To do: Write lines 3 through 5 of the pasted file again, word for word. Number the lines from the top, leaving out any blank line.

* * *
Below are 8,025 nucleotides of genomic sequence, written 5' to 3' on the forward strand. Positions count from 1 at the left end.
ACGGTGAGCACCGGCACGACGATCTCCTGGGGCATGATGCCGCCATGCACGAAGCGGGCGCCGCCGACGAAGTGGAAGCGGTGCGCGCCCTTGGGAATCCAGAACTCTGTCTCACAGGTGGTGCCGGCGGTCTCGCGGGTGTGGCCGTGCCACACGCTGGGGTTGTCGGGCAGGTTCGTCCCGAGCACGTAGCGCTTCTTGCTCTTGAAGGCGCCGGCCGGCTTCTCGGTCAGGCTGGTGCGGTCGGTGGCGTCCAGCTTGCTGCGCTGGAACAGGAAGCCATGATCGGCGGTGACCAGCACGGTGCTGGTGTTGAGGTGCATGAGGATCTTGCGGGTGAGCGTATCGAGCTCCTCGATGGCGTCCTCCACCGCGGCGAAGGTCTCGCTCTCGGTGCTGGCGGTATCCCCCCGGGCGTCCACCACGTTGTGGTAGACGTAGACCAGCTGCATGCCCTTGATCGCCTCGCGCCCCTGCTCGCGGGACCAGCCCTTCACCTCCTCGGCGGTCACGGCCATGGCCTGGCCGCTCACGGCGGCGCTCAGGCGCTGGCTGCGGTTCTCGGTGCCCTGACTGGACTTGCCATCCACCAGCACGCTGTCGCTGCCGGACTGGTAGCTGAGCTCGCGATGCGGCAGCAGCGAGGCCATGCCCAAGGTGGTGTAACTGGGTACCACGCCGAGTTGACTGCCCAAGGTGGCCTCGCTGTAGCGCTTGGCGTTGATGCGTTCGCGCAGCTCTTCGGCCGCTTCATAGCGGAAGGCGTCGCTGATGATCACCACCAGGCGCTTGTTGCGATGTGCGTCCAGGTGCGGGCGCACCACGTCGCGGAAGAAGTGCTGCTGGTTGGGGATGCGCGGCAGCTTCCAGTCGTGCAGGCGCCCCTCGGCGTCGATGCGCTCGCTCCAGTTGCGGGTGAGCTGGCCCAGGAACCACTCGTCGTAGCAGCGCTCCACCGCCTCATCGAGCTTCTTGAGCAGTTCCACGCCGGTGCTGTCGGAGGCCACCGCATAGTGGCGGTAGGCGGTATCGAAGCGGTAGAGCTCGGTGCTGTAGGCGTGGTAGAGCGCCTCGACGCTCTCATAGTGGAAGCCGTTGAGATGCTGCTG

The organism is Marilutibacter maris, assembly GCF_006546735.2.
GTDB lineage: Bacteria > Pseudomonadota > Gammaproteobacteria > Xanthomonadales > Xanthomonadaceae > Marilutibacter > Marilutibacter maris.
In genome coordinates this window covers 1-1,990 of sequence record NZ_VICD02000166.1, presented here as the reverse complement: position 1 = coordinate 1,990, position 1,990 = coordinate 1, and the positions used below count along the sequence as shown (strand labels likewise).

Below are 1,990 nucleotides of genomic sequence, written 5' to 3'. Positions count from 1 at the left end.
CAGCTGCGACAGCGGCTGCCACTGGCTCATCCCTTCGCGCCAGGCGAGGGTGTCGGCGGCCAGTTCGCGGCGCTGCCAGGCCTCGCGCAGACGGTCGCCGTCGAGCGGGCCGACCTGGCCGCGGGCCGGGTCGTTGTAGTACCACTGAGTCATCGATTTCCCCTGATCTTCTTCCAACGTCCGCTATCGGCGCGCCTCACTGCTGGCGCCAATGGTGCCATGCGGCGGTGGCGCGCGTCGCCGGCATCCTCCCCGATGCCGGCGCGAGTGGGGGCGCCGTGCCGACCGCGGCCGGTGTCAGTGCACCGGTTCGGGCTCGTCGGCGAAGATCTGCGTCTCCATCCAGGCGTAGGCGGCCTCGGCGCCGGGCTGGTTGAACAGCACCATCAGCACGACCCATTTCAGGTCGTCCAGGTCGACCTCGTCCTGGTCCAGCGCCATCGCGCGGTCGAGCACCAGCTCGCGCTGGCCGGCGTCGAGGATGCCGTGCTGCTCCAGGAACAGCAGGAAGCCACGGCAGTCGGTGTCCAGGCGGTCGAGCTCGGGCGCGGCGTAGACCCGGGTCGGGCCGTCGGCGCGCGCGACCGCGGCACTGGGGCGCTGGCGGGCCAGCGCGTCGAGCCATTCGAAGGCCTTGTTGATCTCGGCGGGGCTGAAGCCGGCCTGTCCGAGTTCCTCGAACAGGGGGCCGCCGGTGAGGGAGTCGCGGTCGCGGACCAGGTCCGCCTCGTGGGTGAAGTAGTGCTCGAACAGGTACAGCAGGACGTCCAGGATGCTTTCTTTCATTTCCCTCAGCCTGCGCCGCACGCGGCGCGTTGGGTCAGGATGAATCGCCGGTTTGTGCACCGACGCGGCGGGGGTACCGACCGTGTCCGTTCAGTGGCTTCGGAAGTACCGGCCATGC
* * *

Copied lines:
The organism is Marilutibacter maris, assembly GCF_006546735.2.
GTDB lineage: Bacteria > Pseudomonadota > Gammaproteobacteria > Xanthomonadales > Xanthomonadaceae > Marilutibacter > Marilutibacter maris.
In genome coordinates this window covers 1-1,990 of sequence record NZ_VICD02000166.1, presented here as the reverse complement: position 1 = coordinate 1,990, position 1,990 = coordinate 1, and the positions used below count along the sequence as shown (strand labels likewise).